Cork-band The Hard Ground have released some quality music over three EPs in the last year under their Triptych project. The last of the three EPs is released, alongside a compendium album of all EPs on Friday April 10th.
‘Pucker’ is a song from the final EP, is a beaut; with Marlene Enright’s vocal dominating a track that uses low tempo drums, bass, synthesizers and guitars to supportive and lilting effect. The song is released next Friday March 13th.
The Hard Ground are playing Triptych shows in May in The Odessa in Dublin on Thursday May 7th and The Pavilion in Cork on Friday May 8th followed by a national tour.
Chris Clark’s prolific output stays that way with a new four-track EP called Flame Rave out on March 20th on Warp, following on from his self-titled eighth album released in November.
Some of the tracks are alternative versions of the LP tracks, ‘Springtime Linn’ is one of 40 versions of ‘Winter Linn’, ‘Unfurla Cremated’ is the result of a jam around that LP’s ‘Unfurla’ and the EP’s lead track ‘Silver Sun’ also exists in a beatless format, yet to be released.
“I started making these ravey tunes to play out at gigs, but they gathered a momentum and gradually formed this E.P. I came back to it again and again – it seemed to work in clubs but also as a sneaky, immersive headphone listen. I love the feel of an almost overwhelming percussive violence being suddenly flooded with heartache and melody. I find that dynamic exhilarating.”
The tracks are definitely heavy dancefloor weapons.’To Live And Die in Grantham’ sounds like a particularly scuzzy version of ‘One Night In Hackney’ at a less relentless pace.
‘Silver Sun’ builds on a synth arpeggio into a breakbeat that pushes into drum and bass and jungle territory.
If ‘Empty Nesters’ was a alt-rock curveball, ‘Buffalo’ resets the mood from a Pavement-style track to a psychedelic song, the kind of thing that Chaz Bundick’s Toro Y Moi project is known for.
It’s a smooth groove, that takes from a 70s rhythm and builds on it with a synth-indie pop sensibility of our time.
“When I started writing this song I was experiencing a bit of writer’s block and this song was what pulled me out. As soon as I wrote it, I knew it would set the tone for the entire album.”
The new fourth Toro Y Moi album What For? is out on April 3rd on Car Park Records. Bundick says it’s inspired by Big Star, Talking Heads and Todd Rundgren, as well as Brazil’s Tim Maia and France’s Cortex”.
Mullingar’s The Academic were one of the best live bands I saw last year on my four week stint around Ireland for Guinness Amplify.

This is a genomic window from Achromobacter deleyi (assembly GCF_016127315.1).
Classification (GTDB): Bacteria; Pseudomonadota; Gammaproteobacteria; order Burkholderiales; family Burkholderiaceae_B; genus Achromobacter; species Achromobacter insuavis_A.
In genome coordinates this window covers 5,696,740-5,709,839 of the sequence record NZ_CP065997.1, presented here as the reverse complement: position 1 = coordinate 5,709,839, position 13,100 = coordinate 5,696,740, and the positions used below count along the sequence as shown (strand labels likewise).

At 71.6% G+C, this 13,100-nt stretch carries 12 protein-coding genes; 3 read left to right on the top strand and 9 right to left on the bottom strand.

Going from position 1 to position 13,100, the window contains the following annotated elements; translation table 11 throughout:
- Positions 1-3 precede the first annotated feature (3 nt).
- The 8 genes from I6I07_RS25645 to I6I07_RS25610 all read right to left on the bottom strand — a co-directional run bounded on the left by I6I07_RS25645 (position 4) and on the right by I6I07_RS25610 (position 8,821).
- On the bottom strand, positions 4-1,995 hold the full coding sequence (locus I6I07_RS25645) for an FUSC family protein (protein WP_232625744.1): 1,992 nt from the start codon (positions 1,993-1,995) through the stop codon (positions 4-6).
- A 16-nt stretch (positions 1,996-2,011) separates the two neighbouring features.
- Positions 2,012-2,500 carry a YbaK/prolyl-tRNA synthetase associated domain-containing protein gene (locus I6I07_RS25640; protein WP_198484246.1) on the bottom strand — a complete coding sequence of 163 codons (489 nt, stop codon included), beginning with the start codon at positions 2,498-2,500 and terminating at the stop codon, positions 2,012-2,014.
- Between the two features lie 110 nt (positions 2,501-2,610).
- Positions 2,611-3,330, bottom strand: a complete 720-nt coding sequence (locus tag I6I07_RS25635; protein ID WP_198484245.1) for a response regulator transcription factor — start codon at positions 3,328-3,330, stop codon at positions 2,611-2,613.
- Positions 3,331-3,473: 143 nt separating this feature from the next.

The four lads consisting of Craig Fitzgerald, Dean Gavin, Stephen Murtagh and Matt Murtagh also left a big impression with their debut single ‘Bear Claws’ and they’ll hope to keep it up with their debut four-track EP released on April 24th.
‘Different’, the first track from it is a tightly-played three-minute indie-rock pop track, effortlessly sauntering around your ears in a melodic and pleasing fashion.
Liverpool-based producer and Fly High Society’s SertOne is back with ‘Lost & Found’, a new single released on Feel Good Lost today featuring the vocal talent of Australian singer Maribelle. The track features a suspended footwork rhythm that we’ve heard Sert work before but Maribelle’s voice brings an R&B pop edge to the track.
Sometimes it’s best to wipe a clean slate and start anew. Kool Thing, the Berlin-based trio of Julie Chance, Jon Dark and Valentin Plessy have been trying out different styles beyond the electronic indie of their debut.
What they uncovered was a new sound, one that didn’t fit into Kool Thing so a name change occured. Evvol, they call themselves. ‘Your Love’ reflecting the mirror of the new name continues the band’s characteristic for duality in both vocals and the way in which a tense rhythm dances with a rolling bassline and glassy percussion and an outlook that is closer to their adopted city’s identity for dance music.
Evvol’s album Eternalism is out on May 18th on Mad Dog & Love Records.
Melbourne trio Broadway Sounds‘ new song ‘Sing It Again’ is described by the band as “Psych Afro Rock at 138 BPMs,” and that’s about as distilled as it can get for this summery afro-beat funk-pop jam, which will have the likely effect of making you want to break out in a conga line or do the cha-cha-cha. Fast funky music will do that to you.